The Missing Thread, Joe Casely-Hayford and What Makes British Fashion Special
We caught up with stylist and curator Harris Elliott as he took us through his latest exhibition dedicated to the overlooked work of black British designers.
The catwalk has been inverted. We the audience are standing in a crowd of proudly posing mannequins, admiring their immaculate outfits. The Missing Thread in London’s Somerset House is one of the largest displays of the late Joe Casely-Hayford’s work to date and Harris Elliott, one of the exhibition’s three curators, is taking us through it. He reverentially explains each piece’s genius: fine-cut blazers, bright blue overcoats, cuffs with parcel tape prints and suits made of tents from the Second World War.
“Joe was a huge inspiration to all of us in different ways,” Harris says, explaining the designer’s personal impact on the three curators, “It wasn’t just his aesthetic and his design principles, or just the fact that he was a black designer, it was to do with who he was himself, his integrity. We knew he needed to be a central figure because that’s the way he always worked.”
The outfits are not only there to assure us that Casely-Hayford was an exceptional designer, though they certainly do, they’ve also been chosen to reflect the rest of the exhibition. Together they’re a beautiful culmination of all we’ve seen in the preceding rooms: the home-from-home and the church, sound systems and the safe untapped community spaces, all of which show the influences and challenges faced by black British creatives. Harris points out the subtle references on the mannequins. The dress made from the underside of upholstery fabric, for instance, nods to the inversion of home experienced by many immigrants, while an orange-brown dress with glass-like prints takes us back to the space inspired by a church. “Joe was always playing with fabrication,” he says admiringly, admitting that many a Sunday was spent in the designer’s vast archive.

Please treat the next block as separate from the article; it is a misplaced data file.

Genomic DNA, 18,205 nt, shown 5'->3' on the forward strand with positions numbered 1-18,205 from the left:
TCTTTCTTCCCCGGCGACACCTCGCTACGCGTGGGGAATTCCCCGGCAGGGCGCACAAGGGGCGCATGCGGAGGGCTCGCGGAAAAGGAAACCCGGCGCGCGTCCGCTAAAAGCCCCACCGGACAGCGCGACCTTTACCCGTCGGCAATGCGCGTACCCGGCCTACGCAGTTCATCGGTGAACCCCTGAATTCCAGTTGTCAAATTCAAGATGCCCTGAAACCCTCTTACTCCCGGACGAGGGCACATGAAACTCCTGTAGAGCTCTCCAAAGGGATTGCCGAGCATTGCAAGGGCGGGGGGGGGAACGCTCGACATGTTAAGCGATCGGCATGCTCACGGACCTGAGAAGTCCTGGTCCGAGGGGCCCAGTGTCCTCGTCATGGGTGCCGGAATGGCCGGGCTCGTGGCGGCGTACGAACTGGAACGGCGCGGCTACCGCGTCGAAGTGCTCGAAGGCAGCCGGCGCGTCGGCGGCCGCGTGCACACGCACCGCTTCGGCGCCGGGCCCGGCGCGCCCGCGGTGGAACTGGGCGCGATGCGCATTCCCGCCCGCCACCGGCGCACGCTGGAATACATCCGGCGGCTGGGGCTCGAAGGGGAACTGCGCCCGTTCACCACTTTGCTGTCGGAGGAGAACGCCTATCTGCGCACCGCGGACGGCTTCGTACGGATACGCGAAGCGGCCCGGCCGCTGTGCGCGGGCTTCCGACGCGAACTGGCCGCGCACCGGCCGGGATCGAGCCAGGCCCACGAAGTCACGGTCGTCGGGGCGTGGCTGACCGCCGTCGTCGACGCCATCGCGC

As well as providing context for Casely-Hayford’s work, the exhibition restitches the stories of many black designers into the British cultural tapestry. “After George Floyd, there were calls for parity in the industry. We were planning on doing an exhibition spotlighting current black designers, but then we thought - what about all the overlooked and forgotten designers of the last 30 years?”
Harris takes us into the church-like room and shows us a folded and framed England shirt scrawled with signatures. It was designed by Charlie Allen and was the first England shirt to be tailored to each individual player. Opposite, a glimmering red Bruce Oldfield dress made for Princess Diana, instantly draws the eye. “The monarchy and football are two of our biggest exports,” Harris reminds us and the contributions of these two designers are important parts of their sartorial story. “It’s about leveraging the unknowns and the missing stories,” he continues as he leads us to a section dedicated to the hugely influential but often forgotten collective, Art Comes First. A black Union Jack shawl hangs on the wall above it.
The exhibition is an important re-evaluation of British fashion and it reminded me of something Joe Casely-Hayford’s son, Charlie, told me recently: “We’re quite unique here in Britain in that we have so many wonderful subcultures that one can delve into.” Charlie and his late father set up their eponymous brand in 2009, and their work, as Joe’s solo work did before, absorbs many of these influences. “Britain’s the opposite of a monoculture,” he continues, “Having all those layers is fantastic.” The Missing Thread – vivid, colourful and inspiring – is proof of exactly that.
The Missing Thread is showing at London’s Somerset House until 7th Jan 2024.